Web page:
The problem is pretty obvious, most owners in heavy traffic will keep one foot on the brake and one on the accelerator. This is where the actual problem lies. If an owner drives the DCT like a regular automatic especially with a trailer load, it will slip the clutches causing them to over heat. Owners need to realize it's manual with automatic clutches. So, it has to be driven slightly different when trailering.

The ECU controls the engagement and disengagement of the clutches, through braking and accelerator application. You can't ride the brake while backing, you have to take you foot off and apply the accelerator. You can't limp along in traffic, with your foot off the brake and off the accelerator just off idle. This type of driving is what causes the clutch issue.:smile: This applies even more to trailering.

If you've driven a manual transmission and trailering before the process is fairly simple. Just like in a manual, you have to let out the clutch and apply the gas in unison. Also like a manual, you can't lug the motor with the clutches engaged. A fair amount of accelerator is needed.:smile:
 

·
Registered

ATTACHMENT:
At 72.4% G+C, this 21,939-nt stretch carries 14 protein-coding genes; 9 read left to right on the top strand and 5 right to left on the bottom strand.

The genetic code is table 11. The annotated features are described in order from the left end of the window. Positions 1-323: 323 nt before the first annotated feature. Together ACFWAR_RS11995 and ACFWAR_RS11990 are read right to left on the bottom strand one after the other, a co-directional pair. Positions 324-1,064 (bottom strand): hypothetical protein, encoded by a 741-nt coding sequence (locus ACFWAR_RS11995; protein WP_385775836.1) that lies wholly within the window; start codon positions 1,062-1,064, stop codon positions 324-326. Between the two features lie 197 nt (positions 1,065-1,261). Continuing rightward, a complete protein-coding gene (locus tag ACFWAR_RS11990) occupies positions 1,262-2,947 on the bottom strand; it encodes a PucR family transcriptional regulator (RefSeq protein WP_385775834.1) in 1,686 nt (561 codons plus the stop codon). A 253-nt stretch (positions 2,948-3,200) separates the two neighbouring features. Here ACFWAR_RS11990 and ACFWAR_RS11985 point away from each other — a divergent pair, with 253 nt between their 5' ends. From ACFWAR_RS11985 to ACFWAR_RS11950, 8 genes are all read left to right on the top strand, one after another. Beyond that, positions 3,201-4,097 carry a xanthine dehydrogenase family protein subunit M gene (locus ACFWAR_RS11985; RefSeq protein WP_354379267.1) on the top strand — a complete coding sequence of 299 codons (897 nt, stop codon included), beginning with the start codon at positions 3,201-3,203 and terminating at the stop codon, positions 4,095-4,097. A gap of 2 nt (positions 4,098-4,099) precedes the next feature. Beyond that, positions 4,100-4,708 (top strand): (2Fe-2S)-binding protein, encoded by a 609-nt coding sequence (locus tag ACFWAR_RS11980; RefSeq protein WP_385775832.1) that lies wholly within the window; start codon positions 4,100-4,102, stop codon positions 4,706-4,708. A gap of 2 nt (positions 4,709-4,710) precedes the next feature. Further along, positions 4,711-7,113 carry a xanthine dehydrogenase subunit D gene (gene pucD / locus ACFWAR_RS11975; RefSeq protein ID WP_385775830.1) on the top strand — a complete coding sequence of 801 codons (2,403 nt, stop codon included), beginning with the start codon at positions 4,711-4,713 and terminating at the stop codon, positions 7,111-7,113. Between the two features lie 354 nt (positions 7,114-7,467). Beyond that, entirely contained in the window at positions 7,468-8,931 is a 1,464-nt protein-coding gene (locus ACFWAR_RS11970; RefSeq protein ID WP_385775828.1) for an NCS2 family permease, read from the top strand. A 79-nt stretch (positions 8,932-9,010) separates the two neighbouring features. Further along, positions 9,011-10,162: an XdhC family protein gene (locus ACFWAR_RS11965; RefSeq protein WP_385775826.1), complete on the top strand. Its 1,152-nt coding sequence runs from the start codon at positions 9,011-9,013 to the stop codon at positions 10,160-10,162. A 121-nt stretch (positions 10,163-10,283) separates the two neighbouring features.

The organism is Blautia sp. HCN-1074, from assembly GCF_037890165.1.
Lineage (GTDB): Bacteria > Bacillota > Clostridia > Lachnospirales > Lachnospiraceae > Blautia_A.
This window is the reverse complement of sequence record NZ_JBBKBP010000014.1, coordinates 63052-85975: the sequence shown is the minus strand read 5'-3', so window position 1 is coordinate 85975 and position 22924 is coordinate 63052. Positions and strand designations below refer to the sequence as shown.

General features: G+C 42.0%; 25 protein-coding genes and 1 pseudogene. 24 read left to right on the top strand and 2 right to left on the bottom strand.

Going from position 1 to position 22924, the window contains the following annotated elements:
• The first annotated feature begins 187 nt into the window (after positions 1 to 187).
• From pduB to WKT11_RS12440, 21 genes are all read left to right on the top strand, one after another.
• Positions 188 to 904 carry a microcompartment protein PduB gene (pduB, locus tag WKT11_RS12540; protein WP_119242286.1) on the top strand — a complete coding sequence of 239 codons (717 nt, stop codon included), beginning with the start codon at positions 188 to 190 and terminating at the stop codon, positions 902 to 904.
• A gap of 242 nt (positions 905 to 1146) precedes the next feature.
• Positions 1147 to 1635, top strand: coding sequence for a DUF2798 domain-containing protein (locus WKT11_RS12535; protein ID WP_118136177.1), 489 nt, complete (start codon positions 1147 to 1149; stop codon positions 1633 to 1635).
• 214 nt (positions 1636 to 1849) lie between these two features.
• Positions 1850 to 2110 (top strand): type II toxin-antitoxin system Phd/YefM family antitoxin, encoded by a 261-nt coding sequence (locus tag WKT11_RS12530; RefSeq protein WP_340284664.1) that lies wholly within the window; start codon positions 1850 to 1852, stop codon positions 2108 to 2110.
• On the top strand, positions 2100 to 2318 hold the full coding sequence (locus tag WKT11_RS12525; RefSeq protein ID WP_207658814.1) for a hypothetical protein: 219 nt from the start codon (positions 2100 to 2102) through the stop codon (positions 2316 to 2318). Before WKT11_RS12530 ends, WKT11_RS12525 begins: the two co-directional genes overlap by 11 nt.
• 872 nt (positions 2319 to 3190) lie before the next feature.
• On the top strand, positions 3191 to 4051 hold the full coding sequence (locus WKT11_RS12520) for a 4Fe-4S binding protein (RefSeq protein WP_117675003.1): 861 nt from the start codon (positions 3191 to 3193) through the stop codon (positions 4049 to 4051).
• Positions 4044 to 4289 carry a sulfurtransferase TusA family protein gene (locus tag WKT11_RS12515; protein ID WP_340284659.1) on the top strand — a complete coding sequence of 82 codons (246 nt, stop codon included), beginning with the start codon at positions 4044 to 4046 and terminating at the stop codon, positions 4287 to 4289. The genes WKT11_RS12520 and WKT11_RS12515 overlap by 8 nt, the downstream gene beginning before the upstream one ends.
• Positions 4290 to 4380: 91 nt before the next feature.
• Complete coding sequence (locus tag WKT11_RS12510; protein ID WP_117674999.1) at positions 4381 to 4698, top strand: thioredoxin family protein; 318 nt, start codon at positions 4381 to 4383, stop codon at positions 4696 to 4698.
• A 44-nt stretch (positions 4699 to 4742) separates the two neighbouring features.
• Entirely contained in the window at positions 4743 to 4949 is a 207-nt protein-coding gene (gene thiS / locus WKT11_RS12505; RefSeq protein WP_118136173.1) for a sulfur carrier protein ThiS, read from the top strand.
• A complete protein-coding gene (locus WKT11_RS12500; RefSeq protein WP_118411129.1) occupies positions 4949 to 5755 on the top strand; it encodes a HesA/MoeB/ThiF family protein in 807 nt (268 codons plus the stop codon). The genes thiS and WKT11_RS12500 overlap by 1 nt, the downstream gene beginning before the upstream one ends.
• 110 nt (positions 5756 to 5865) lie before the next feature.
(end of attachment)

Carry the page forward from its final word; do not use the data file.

Joined
·
608 Posts
Discussion Starter #18
Ok, all done. I had to run the 12 volt power feed under the car since I could not get my wire through the firewall and around the 90 deg turn the big wire loom that is just below the master cylinder. I ran the wire out the grommet on the USA drivers side rear where all my converter wiring taps are. Then up over the drivers rear suspension. I might add here I spent 20 mins spiraling a turn of 3m 88+ electrical tape to the 12 volt power cord that the Curt kit provided. This gave me 2 more layers of protection. Then I came around the gas tank and down to the brake lines and through the black brake line plastic channel under the USA driver side. I pulled back ever so slightly the channel and on the outer side pushed the wire in over the top of the channel and zip tied the wire in with the zip go through the drain slots closest to the edge. Then I came up through the bell housing area attaching the wire to brake lines going to the master cylinder and to the battery.